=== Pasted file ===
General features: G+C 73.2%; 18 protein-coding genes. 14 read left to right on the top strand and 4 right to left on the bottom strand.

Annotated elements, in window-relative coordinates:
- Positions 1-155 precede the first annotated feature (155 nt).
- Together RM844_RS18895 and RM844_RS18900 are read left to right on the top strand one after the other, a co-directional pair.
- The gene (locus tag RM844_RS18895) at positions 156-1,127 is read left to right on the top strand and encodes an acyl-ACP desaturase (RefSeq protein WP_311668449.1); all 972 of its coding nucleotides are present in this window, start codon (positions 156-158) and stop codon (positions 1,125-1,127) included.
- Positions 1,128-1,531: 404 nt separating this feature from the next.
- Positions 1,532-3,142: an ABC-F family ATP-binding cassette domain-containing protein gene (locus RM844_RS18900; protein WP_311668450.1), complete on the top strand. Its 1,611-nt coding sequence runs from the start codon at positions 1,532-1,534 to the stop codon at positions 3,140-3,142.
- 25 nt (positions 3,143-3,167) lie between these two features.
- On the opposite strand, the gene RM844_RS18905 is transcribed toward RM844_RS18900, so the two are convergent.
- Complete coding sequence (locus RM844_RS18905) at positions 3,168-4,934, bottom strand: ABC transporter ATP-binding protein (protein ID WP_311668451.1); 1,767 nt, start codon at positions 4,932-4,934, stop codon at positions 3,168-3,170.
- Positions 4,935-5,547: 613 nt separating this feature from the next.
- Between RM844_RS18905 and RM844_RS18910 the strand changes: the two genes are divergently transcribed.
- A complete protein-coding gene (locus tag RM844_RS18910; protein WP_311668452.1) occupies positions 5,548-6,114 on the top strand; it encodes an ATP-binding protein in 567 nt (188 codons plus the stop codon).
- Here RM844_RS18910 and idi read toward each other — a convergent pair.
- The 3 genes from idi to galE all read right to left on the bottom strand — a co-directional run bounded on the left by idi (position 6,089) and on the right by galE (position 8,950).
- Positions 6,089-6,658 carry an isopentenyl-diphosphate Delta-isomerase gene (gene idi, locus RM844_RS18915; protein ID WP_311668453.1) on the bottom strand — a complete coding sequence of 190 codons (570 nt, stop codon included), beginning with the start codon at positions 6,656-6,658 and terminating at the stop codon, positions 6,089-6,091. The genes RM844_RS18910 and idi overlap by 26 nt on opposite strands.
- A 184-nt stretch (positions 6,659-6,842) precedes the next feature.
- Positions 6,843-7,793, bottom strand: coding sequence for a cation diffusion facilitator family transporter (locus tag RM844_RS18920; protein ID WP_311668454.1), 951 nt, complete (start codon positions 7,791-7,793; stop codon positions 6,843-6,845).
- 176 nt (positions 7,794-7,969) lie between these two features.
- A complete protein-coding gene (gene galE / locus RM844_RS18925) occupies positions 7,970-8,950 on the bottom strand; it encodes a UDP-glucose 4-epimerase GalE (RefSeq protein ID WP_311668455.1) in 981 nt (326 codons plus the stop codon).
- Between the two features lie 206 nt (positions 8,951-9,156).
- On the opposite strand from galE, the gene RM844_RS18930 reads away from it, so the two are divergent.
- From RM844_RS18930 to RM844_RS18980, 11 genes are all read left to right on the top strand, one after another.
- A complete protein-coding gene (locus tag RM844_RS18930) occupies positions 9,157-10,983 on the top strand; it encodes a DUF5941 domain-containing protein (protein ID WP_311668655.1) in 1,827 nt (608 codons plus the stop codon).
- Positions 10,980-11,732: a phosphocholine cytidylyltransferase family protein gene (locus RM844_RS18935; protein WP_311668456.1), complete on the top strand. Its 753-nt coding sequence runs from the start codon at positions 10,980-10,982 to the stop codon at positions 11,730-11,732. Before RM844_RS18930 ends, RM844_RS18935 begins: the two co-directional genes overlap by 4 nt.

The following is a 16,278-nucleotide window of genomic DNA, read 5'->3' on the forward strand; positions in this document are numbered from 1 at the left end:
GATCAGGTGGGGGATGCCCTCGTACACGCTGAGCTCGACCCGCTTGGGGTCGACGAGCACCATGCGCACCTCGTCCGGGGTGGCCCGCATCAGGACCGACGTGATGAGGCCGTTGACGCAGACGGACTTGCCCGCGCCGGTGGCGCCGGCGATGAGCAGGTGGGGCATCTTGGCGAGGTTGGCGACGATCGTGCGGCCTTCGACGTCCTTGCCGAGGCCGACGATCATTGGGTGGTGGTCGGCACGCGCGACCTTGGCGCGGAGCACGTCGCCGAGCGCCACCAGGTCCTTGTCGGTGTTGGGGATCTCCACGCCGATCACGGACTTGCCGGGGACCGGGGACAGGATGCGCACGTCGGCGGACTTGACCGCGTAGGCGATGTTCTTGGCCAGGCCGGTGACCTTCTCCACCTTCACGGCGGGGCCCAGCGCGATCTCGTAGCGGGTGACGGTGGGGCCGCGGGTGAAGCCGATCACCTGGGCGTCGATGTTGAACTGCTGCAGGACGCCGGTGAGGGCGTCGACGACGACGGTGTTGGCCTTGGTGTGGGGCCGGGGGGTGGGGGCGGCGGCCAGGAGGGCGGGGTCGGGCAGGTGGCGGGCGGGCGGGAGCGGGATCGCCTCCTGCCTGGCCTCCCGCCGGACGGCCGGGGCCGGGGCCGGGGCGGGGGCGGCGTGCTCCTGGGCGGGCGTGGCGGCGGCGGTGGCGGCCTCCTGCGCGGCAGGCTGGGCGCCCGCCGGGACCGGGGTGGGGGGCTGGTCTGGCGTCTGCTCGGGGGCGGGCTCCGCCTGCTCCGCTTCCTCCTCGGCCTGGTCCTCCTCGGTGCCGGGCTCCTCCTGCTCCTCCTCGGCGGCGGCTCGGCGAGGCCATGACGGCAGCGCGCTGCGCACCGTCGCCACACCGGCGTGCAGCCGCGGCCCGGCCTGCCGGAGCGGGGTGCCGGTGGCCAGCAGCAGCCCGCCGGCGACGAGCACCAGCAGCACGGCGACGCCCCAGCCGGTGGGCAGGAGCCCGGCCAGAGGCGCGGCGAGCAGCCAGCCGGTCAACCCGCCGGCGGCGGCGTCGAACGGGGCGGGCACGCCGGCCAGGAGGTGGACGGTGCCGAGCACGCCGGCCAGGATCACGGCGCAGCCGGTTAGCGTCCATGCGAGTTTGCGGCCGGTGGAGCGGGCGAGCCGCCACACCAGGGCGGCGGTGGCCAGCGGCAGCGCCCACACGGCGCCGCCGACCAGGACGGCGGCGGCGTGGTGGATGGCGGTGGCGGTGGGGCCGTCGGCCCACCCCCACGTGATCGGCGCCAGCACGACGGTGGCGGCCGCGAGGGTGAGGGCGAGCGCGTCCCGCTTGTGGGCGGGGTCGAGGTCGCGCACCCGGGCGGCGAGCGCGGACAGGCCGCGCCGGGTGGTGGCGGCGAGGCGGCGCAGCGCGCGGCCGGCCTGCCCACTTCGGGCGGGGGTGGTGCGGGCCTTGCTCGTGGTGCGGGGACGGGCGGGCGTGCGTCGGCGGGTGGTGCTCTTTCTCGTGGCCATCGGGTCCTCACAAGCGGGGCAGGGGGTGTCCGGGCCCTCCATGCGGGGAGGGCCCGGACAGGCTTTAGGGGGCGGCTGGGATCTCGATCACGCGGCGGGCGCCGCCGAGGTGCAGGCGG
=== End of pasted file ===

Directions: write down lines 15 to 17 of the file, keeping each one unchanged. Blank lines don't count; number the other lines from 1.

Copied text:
- The 3 genes from idi to galE all read right to left on the bottom strand — a co-directional run bounded on the left by idi (position 6,089) and on the right by galE (position 8,950).
- Positions 6,089-6,658 carry an isopentenyl-diphosphate Delta-isomerase gene (gene idi, locus RM844_RS18915; protein ID WP_311668453.1) on the bottom strand — a complete coding sequence of 190 codons (570 nt, stop codon included), beginning with the start codon at positions 6,656-6,658 and terminating at the stop codon, positions 6,089-6,091. The genes RM844_RS18910 and idi overlap by 26 nt on opposite strands.
- A 184-nt stretch (positions 6,659-6,842) precedes the next feature.